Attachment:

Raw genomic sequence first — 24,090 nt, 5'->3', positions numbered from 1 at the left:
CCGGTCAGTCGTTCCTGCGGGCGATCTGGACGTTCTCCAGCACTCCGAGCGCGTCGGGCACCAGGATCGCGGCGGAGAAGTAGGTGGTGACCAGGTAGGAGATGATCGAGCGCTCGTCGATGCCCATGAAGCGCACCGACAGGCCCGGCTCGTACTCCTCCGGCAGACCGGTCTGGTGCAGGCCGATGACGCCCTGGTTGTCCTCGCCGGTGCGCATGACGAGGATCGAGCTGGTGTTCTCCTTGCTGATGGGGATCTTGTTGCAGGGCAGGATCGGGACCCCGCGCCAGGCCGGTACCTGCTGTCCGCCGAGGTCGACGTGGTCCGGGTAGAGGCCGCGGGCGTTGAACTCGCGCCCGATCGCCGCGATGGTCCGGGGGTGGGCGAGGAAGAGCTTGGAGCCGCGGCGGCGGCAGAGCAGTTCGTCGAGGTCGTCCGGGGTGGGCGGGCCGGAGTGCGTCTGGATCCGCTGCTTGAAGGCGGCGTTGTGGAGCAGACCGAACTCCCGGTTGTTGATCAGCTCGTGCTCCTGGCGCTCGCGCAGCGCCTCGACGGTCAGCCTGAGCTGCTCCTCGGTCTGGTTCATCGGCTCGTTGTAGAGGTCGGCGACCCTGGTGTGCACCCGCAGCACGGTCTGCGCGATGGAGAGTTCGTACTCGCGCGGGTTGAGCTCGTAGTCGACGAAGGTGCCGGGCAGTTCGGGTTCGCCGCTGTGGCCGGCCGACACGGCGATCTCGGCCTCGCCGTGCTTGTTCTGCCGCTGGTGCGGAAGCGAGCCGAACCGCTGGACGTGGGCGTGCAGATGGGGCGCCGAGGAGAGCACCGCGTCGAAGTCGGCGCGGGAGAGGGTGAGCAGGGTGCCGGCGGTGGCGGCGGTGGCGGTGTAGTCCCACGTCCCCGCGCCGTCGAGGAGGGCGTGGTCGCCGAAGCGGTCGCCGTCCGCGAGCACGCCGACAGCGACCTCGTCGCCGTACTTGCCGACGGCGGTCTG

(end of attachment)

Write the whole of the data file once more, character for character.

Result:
Raw genomic sequence first — 24,090 nt, 5'->3', positions numbered from 1 at the left:
CCGGTCAGTCGTTCCTGCGGGCGATCTGGACGTTCTCCAGCACTCCGAGCGCGTCGGGCACCAGGATCGCGGCGGAGAAGTAGGTGGTGACCAGGTAGGAGATGATCGAGCGCTCGTCGATGCCCATGAAGCGCACCGACAGGCCCGGCTCGTACTCCTCCGGCAGACCGGTCTGGTGCAGGCCGATGACGCCCTGGTTGTCCTCGCCGGTGCGCATGACGAGGATCGAGCTGGTGTTCTCCTTGCTGATGGGGATCTTGTTGCAGGGCAGGATCGGGACCCCGCGCCAGGCCGGTACCTGCTGTCCGCCGAGGTCGACGTGGTCCGGGTAGAGGCCGCGGGCGTTGAACTCGCGCCCGATCGCCGCGATGGTCCGGGGGTGGGCGAGGAAGAGCTTGGAGCCGCGGCGGCGGCAGAGCAGTTCGTCGAGGTCGTCCGGGGTGGGCGGGCCGGAGTGCGTCTGGATCCGCTGCTTGAAGGCGGCGTTGTGGAGCAGACCGAACTCCCGGTTGTTGATCAGCTCGTGCTCCTGGCGCTCGCGCAGCGCCTCGACGGTCAGCCTGAGCTGCTCCTCGGTCTGGTTCATCGGCTCGTTGTAGAGGTCGGCGACCCTGGTGTGCACCCGCAGCACGGTCTGCGCGATGGAGAGTTCGTACTCGCGCGGGTTGAGCTCGTAGTCGACGAAGGTGCCGGGCAGTTCGGGTTCGCCGCTGTGGCCGGCCGACACGGCGATCTCGGCCTCGCCGTGCTTGTTCTGCCGCTGGTGCGGAAGCGAGCCGAACCGCTGGACGTGGGCGTGCAGATGGGGCGCCGAGGAGAGCACCGCGTCGAAGTCGGCGCGGGAGAGGGTGAGCAGGGTGCCGGCGGTGGCGGCGGTGGCGGTGTAGTCCCACGTCCCCGCGCCGTCGAGGAGGGCGTGGTCGCCGAAGCGGTCGCCGTCCGCGAGCACGCCGACAGCGACCTCGTCGCCGTACTTGCCGACGGCGGTCTG